Ice sheets regulate Earth’s climate by reflecting sunlight away, enabling suitable temperatures for human habitation. Warming is reducing these ice masses and raising sea level. Glaciologists predict ice loss using computational ice sheet models which interact with climate and oceans, but with caveats that highlight processes are inadequately encapsulated. Weather forecasting made a leap in skill by comparing modelled forecasts with actual outcomes to improve physical realism of their models. This project sets out an ambitious programme to adopt this data-modelling approach in ice sheet modelling. Given their longer timescales (100-1000s years) we will use geological and geomorphological records of former ice sheets to provide the evidence; the rapidly growing field of palaeoglaciology.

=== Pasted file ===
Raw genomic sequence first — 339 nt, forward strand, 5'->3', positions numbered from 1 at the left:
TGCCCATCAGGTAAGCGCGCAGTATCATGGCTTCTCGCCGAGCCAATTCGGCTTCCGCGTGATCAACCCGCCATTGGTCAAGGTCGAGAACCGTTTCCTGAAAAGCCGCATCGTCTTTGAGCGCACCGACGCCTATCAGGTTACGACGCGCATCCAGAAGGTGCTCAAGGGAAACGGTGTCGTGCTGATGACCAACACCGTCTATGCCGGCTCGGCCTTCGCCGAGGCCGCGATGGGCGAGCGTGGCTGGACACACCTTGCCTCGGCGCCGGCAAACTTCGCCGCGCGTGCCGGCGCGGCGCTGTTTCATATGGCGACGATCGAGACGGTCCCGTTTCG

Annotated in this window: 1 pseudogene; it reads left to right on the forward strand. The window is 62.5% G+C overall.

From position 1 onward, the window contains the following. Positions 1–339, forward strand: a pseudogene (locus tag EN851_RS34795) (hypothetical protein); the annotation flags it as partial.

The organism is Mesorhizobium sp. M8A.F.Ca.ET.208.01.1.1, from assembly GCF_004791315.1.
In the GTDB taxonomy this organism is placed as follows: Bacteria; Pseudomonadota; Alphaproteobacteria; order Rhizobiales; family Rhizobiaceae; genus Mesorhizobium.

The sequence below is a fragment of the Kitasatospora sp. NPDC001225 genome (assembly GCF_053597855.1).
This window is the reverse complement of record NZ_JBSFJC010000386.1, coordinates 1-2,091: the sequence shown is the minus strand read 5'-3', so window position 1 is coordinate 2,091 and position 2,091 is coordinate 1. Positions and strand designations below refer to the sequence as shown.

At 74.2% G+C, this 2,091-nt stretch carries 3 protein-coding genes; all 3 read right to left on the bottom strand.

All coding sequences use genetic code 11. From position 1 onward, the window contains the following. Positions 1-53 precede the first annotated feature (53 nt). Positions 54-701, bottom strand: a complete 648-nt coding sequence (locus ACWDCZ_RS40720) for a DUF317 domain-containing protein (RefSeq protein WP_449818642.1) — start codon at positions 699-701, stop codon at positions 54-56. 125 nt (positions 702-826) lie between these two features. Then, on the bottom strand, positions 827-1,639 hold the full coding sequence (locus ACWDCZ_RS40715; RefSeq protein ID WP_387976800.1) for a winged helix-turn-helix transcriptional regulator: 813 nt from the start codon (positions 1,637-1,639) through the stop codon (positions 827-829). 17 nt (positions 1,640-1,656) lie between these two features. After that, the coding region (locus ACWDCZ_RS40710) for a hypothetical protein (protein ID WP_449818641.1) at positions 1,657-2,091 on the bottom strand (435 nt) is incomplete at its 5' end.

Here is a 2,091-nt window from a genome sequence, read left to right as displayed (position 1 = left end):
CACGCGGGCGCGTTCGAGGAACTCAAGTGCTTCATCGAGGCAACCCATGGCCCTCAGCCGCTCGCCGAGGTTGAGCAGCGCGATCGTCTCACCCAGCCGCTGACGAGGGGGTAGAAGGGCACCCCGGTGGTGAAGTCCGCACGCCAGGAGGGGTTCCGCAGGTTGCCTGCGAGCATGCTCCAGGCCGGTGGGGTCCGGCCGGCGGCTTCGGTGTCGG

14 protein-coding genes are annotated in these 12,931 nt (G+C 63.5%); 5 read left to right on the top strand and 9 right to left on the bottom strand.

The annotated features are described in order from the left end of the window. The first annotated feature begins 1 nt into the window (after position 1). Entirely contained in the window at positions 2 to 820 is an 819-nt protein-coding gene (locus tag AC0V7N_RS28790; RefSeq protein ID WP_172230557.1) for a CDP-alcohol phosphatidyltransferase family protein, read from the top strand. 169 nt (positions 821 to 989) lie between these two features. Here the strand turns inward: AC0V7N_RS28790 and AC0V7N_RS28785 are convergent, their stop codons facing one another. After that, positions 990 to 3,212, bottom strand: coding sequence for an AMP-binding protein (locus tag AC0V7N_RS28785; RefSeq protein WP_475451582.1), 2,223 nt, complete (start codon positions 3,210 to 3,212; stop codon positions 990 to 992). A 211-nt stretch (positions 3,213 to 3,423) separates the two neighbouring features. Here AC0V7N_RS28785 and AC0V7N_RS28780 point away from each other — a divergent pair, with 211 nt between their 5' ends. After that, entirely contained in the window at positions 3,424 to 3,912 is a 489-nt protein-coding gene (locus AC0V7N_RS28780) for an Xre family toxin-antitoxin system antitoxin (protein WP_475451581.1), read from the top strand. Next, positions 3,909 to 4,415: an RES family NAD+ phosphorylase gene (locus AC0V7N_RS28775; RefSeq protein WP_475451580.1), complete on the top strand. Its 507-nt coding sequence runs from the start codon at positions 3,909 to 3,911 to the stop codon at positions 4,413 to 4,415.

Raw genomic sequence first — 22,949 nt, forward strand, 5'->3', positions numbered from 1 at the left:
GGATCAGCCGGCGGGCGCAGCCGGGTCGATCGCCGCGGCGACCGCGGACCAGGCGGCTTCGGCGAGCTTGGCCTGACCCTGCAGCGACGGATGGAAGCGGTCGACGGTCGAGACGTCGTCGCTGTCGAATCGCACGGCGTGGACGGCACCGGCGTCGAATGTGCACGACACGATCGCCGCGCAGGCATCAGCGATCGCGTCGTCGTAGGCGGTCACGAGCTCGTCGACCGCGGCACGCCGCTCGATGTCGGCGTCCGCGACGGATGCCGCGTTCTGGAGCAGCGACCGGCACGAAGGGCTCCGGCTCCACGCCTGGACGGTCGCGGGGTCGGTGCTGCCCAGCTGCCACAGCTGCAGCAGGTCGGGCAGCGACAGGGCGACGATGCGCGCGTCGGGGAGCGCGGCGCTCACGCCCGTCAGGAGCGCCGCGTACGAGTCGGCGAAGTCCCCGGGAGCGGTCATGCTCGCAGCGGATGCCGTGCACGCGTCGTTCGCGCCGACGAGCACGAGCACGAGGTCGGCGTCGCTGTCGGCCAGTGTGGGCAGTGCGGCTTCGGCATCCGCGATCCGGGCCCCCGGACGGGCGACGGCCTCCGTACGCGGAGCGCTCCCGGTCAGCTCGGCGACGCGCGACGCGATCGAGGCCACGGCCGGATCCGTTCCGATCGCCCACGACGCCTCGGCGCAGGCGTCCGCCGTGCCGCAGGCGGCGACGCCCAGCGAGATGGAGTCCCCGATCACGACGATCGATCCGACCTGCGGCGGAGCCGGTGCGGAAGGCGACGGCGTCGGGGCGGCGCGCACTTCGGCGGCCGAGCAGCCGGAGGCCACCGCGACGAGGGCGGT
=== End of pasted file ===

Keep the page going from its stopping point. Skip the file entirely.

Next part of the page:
Focussing on the most numerous and spatially-extensive records of palaeo ice sheet activity - glacial landforms - the project aims to revolutionise understanding of past, present and future ice sheets. Our mapping campaign (Work-Package 1), including by machine learning techniques (WP2), should vastly increase the evidence-base. Resolution of how subglacial landforms are generated and how hydrological networks develop (WP3) would be major breakthroughs leading to possible inversions to information on ice thickness or velocity, and with key implications for ice flow models and hydrological effects on ice dynamics. By pioneering techniques and coding for combining ice sheet models with landform data (WP4) we will improve knowledge of the role of palaeo-ice sheets in Earth system change. Trialling of numerical models in these data-rich environments will highlight deficiencies in process-formulations, leading to better models. Applying our coding to combine landforms and geochronology to optimise modelling (WP4) of the retreat of the Greenland and Antarctic ice sheets since the last glacial will provide ‘spin up’ glaciological conditions for models that forecast sea level rise.
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